Or that seems to be the case when we discussed this topic recently.

Check it out here.....

http://forums.aaca.org/f196/trailer-tires-again-282419.html

Wayne

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Trailer tires give lots of problems because the trailers and cargo often max out the weight capacity of the tires, people often leave their tires underinflated (which overheats them), aging tires may not be replaced on a timely basis (even if the tread is still good), many tires suffer from extreme sun exposure due to trailers being stored on open ground, and the tires can suffer unseen damage from road hazards and curb-strikes.

Note that all of these have a definite human factor involved. If you take care of trailer tires, size them correctly, check wear patterns and keep track of their age and mileage, you will be fine.

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if it was just so easy.... i've done the above and still have had failures with most of the radial trailer tires. (the origional bias rag tires preformed much better)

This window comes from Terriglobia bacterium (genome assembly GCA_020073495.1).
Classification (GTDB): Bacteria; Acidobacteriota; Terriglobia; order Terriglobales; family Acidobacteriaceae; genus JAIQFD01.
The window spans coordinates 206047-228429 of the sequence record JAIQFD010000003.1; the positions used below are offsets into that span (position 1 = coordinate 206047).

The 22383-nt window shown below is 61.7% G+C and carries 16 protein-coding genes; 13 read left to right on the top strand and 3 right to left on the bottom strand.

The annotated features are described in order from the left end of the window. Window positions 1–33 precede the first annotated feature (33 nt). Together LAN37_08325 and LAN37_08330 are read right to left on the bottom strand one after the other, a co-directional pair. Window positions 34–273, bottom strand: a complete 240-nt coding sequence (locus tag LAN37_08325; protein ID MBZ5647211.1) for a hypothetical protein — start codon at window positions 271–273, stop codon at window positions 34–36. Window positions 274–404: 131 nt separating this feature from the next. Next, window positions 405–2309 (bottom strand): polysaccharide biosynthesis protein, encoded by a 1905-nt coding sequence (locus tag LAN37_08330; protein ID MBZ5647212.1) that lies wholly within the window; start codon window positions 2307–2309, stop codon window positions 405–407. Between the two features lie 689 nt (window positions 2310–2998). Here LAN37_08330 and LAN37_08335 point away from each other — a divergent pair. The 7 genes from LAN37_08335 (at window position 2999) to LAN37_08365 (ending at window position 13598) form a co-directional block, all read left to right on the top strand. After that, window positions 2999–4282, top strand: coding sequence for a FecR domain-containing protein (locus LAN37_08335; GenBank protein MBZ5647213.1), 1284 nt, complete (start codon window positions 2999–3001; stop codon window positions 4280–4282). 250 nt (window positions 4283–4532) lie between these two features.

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I have been apprehensive about posting this as I don't want to jinx myself. In 2006, My trailer came with bias ply tires. After a short time, I realized that the trailer axles were in serious need of alignment, as the tires were wearing unevenly. I went to my friendly hometown tire shop and told them to replace the tires. I also had another local company that specializes in trailer alignment and repair, correct the axle issues.

I have never had a tire failure on this trailer. I have hauled that trailer, for thousands of miles, at speeds higher than I probably should have, for over 3 years.

When I got back from Louisville, I noticed that two of the tires are wearing unevenly a little bit. I just took the trailer back and had the axles realigned. They recommended replacing the bearings so I had them do that too. Now I am going to go back to my tire guy and have him replace the tires.

I have never told him what to put on anything. I just tell them to put on whatever they recommend. They have never steered me wrong. They have been in business since way before I was born and they only sell stuff that they have faith in. I have no idea where my tires were made, and I would have to go look to see what brand they are, but I know it has worked for me.